The Importance of Raising Mental Health Awareness - Inside Rx
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Health Tips

The Importance of Raising Mental Health Awareness


When it comes to treating health conditions, people tend to think of certain aspects like maintaining their blood pressure, blood sugar levels, and cholesterol. While physical health remains an important part of wellness, mental health awareness is often overlooked. This oversight often leads to missed opportunities for getting appropriate treatment.

Mental health treatments, whether they involve medication or behavioral therapy, can save lives and relieve untold psychological suffering. Mental health influences many parts of our daily lives and keeps us going. The importance of raising mental health awareness can be a heavy subject, so let’s break down some of the reasons it should be a top priority.

Mental Illness Is Common

Millions of Americans are affected by mental illness each year. Whether they are personally affected or they have a loved one who is, mental health is important to everyone. It is estimated that around 51.5 million, or 1 in 5 adults, are living with a mental illness in the United States in a given year. Even before COVID-19, mental health problems were increasing; there was an increase of 1.5 million people experiencing mental health issues from 2017 to 2018. These numbers may actually be underestimated, considering that not everyone experiencing a mental health problem may seek treatment due to different factors like social stigma and treatment accessibility.

Poor Mental Health Harms Physical Health

One major form of mental illness is depression, which affects millions of Americans every year. Researchers have found clear links between suffering from major depression and an increased risk of serious physical illness, such as diabetes and heart disease. In fact, mental illness is a major risk factor for reduced life expectancy. The average American has a life expectancy of 78.6 years, but, for someone with a severe form of mental illness, their life expectancy is as low as 49 years—a loss of up to 30 years of life.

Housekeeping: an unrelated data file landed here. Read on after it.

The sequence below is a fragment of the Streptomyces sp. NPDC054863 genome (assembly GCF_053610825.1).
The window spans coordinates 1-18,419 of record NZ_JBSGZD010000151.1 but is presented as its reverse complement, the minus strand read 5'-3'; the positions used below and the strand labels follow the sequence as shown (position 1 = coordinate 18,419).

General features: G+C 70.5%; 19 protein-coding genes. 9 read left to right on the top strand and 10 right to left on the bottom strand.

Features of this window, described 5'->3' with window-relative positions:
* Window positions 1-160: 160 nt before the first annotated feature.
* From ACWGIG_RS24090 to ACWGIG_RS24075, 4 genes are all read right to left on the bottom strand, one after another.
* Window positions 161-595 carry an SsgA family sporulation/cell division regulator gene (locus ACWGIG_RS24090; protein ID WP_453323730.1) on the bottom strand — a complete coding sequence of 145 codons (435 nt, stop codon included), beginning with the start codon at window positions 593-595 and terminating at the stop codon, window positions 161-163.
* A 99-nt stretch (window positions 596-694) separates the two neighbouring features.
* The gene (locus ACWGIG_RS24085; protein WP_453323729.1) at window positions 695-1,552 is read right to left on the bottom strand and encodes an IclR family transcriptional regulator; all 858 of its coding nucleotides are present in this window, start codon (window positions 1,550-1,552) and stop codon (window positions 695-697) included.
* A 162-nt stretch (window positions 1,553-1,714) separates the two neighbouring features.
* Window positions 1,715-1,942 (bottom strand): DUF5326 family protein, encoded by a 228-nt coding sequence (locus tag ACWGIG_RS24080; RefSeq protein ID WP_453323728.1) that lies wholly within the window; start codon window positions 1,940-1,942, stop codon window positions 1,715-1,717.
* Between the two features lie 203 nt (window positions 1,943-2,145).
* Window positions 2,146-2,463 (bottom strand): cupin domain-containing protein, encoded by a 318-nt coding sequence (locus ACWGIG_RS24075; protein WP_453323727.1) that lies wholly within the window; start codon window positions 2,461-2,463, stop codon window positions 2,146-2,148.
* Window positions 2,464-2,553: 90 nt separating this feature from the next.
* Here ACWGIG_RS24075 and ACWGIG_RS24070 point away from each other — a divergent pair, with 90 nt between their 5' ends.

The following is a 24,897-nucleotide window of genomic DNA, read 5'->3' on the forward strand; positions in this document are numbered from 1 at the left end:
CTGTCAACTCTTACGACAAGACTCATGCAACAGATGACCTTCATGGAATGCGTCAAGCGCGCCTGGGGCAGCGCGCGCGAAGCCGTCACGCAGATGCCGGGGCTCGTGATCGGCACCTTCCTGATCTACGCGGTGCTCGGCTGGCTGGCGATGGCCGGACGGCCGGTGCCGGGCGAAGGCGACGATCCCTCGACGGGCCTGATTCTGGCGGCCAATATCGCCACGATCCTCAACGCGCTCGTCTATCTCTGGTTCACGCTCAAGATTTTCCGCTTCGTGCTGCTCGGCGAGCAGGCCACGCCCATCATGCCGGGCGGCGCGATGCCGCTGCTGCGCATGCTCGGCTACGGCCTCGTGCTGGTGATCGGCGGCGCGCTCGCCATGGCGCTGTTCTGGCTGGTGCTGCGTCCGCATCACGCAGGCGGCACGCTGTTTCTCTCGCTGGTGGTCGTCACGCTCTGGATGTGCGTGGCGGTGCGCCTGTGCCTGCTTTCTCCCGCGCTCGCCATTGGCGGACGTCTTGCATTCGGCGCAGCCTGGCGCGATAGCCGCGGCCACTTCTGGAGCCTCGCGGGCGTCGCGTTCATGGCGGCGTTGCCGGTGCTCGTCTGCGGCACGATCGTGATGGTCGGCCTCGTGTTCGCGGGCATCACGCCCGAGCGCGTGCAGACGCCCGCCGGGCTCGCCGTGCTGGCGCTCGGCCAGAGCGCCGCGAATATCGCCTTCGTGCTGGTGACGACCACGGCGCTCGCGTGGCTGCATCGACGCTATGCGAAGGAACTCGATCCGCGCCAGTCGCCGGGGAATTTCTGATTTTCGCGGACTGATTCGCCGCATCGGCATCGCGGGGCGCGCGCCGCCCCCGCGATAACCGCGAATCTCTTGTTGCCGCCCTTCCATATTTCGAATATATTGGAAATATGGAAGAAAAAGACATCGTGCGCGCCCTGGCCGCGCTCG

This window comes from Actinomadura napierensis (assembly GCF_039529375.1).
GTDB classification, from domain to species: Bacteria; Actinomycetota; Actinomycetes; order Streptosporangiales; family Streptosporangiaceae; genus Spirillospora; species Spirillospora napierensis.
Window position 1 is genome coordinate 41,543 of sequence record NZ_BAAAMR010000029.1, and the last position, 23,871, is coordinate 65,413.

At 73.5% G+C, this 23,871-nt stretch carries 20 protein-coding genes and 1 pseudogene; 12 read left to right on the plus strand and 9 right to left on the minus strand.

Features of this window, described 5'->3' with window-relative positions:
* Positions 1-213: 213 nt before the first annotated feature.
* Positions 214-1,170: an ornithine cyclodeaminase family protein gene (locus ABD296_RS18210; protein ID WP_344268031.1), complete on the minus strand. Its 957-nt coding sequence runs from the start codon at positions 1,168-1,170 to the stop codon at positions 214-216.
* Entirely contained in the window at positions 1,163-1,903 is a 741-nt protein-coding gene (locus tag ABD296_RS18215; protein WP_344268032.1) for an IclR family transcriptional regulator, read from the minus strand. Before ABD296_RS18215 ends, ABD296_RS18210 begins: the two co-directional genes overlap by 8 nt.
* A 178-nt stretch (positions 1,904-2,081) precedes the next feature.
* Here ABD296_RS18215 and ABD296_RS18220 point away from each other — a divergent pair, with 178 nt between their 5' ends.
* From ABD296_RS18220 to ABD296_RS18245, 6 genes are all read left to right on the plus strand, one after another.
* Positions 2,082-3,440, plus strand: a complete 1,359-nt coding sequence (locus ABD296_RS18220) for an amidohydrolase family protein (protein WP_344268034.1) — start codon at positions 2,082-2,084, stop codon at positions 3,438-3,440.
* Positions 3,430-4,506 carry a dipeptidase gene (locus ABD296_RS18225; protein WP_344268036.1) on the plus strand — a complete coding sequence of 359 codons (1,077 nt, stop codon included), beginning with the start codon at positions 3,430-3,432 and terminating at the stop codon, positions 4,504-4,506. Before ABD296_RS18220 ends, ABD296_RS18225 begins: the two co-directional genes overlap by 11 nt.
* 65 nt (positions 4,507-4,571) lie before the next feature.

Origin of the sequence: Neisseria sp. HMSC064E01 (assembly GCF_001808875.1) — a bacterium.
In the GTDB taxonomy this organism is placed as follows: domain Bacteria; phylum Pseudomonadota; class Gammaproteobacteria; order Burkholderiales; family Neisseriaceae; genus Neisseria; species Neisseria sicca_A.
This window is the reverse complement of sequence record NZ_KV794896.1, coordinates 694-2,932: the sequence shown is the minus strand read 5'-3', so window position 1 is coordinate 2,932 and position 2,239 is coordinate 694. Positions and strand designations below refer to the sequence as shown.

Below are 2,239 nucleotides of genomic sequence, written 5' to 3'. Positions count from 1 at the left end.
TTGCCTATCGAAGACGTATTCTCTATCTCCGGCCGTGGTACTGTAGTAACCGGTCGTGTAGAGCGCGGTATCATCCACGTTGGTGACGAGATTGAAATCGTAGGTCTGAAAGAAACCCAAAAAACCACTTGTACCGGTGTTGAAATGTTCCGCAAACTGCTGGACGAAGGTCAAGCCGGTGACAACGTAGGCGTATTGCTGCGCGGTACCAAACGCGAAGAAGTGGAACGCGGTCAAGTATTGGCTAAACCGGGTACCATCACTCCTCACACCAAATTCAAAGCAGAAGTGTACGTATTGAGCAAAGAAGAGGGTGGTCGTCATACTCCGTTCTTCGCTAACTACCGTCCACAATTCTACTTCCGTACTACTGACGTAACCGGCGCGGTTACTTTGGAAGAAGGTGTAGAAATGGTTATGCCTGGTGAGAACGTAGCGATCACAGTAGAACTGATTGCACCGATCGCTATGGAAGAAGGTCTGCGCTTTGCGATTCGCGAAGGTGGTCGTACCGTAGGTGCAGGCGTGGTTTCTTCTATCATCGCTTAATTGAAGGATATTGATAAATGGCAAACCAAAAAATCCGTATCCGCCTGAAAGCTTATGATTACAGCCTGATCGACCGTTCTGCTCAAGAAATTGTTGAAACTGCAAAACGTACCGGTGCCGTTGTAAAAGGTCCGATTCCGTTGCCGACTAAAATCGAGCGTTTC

People Are Becoming More Isolated

A consequence of the general negative view around mental illness is that those suffering from conditions like schizophrenia or anxiety disorder can easily become isolated and withdrawn. By raising mental health awareness, this isolated community can become connected to a network who will offer support and treatment options. When mental health issues are discussed openly, a space can be created where those with mental disorders can talk about their experiences and thus create greater public understanding.

Access to Treatment Is Important

Although mental disorders may affect all Americans, either directly or indirectly, not all people have equal access to treatment and services. Compounding barriers to treatment is the complexity of mental health problems, ranging from the causes and symptoms of mental illness to the various possible treatments. By promoting mental health awareness, individuals can begin assessing their own potential mental ailments and the kind of treatments that would be most effective.

Help Is Available

Many people require prescription medication to manage mental illness. While costs can be high for both insured and uninsured patients, there are savings options available, such as the discount card offered by Inside Rx.

To improve access to treatment, the Inside Rx prescription card provides a potential discount on numerous medications to those who are uninsured or underinsured. To find out whether your prescription qualifies for these savings, simply look up the medication name in the search bar at—for example, escitalopram for depression or alprazolam for anxiety. Then, enter your zip code to compare prices at pharmacies near you. The Inside Rx prescription card is accepted at more than 60,000 pharmacies in the U.S. and Puerto Rico and may be able to save consumers up to 80% off brand and generic prescription medication.

Do not wait to get help during a mental health crisis. If you or someone you know is contemplating self-harm or suicide, contact the National Suicide Prevention Lifeline at 800-273-8255. A trained professional who cares is only one phone call away.

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